Return from a Black Hole

Zoroastrian Symbolism on a MosqueFlew into Istanbul today, just a few hours ago as a matter of fact, from the desert totalitarian state of Turkmenistan.

I can hear a trio of seagulls cackling over the minarets of the Blue Mosque and the skies are threatening rain. It is a magnificent way to return to Istanbul.

There is absolutely no doubt in my mind, whatsoever, that I will be living here, and soon. Every cell in my body tells me this is home.

I am only going to upload the photos up to our departure of Bukhara today.

Tomorrow I will upload some of the photos from Turkmenistan.

The full set can be found here, per my usual practice.

The most recent photo can be seen here and then click backwards.

Enjoy!

More Photos


I’ve posted some more photos. The full set is here.

You can start with this one, the newest and work your way backward.

Bandwidth is just ridiculously slow here. So, this is as good as it gets.

Furthermore, when I leave Bukhara Saturday morning for Turkmenistan I have been informed it is an internet black hole so you will definitely not hear from me for at least a week. Sorry, I have no control over such things.

Enjoy!

Bukhara Photos

So, here are some new photos. They begin here and then go backwards.

Most of these are from the environs of Bukhara and are new. As in new, meaning, these are places I have never seen before, myself.

Actually, the Ismail Samanid Mausoleum, I’m a bit embarrassed to note I didn’t know it existed the first time I came through in 2003. In 2004 I had learned about it, but forgot to see it as I was busy with something else. Just what, I cannot recall. So I was damned well going to see it this time. And I did. It’s an important piece of architecture in the region and presages a lot of developments, and ornament the Seljuk Turks will carry with them into Iran and subsequently into Anatolia.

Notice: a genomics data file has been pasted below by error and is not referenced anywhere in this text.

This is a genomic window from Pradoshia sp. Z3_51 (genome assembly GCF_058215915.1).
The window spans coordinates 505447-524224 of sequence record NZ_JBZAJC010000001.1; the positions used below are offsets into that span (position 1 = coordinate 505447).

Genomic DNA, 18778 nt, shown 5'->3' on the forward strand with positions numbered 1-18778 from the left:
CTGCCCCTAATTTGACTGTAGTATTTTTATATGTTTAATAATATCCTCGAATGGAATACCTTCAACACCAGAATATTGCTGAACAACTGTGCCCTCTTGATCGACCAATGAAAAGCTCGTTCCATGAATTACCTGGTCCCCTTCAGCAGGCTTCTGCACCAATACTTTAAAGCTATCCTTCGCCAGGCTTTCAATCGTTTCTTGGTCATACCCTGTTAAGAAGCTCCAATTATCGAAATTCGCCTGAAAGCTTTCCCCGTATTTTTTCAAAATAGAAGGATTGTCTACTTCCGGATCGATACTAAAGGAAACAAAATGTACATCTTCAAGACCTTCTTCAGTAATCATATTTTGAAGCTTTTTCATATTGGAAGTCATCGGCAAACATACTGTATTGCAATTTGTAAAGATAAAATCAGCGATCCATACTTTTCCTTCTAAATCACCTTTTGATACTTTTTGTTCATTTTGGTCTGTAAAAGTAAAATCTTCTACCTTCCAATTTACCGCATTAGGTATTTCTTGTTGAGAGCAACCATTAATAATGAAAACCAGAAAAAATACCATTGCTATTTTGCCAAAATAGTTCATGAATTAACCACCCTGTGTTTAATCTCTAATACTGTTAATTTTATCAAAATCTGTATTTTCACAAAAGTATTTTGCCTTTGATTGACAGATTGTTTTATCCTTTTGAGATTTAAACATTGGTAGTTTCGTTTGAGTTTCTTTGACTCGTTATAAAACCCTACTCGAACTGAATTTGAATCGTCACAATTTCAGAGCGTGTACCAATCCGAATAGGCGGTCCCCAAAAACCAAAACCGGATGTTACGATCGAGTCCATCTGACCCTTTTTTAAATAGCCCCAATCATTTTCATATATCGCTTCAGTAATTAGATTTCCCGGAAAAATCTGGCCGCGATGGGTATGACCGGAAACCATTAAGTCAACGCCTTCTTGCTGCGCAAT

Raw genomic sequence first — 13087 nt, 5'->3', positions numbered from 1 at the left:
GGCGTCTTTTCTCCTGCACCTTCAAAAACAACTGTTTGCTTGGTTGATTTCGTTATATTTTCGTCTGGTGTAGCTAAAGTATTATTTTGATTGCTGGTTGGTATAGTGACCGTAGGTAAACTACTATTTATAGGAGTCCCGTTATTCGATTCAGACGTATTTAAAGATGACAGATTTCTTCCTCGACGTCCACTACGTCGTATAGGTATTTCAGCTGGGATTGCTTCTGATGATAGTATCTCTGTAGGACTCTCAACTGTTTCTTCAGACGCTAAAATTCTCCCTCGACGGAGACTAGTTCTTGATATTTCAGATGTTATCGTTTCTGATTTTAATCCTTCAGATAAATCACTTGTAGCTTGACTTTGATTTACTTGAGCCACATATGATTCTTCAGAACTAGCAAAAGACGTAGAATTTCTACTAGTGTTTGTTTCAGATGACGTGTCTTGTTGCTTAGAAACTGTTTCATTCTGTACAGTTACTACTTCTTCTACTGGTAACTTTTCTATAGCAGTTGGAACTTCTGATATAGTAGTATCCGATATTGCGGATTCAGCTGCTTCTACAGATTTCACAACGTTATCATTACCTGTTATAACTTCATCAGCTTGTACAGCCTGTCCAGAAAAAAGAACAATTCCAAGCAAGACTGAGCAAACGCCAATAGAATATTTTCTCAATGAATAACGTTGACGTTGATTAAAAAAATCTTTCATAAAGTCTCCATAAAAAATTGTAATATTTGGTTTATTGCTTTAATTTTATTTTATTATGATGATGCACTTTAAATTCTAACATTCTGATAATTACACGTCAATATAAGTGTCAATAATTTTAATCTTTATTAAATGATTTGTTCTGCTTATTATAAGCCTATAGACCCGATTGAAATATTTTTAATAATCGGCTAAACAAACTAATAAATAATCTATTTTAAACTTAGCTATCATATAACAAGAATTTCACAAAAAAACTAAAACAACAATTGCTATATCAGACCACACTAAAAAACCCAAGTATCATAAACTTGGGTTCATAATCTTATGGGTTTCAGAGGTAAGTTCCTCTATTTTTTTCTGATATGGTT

Speaking of Turks, the photos of the Malik-i-Rabat, a giant fortress along the Royal Road between Samarkand and Bukhara, I am glad to have. This fortress, too, is important and presages tools and tricks and styles and techniques the Turks are soon to take with them as they begin their last migratory leg towards Anatolia.

The full Silk Road set is here.

Bandwidth is a serious concern here in Bukhara, so photos are limited to essentials.

But, as always, enjoy!

More Photos From Samarkand

It always happens. I’ve been ill the last 36 hours. It happens. But I’m better now.

Here is the full set. 

And here is the place to start where we left off.

Enjoy.

Samarkand I Hardly Knew Ye!

Arrived in Samarkand last night.

I was totally shocked. The city has changed from the quaint dump it was in 2003, to a masterpiece of modern urban planning.

Seriously, I hate towns that are renovated. But whoever planned this and executed it: bravo. It has not been Disneyfied, but dignified.

I’ll have photos of town in the coming days and you can compare and contrast from those in 2003.

But for now here are photos from the Bishkek to Osh journey over the mighty Tien Shan. Holy moly. What a drive. What an experience.

As always the full set is here. And you can start from where we left off, here.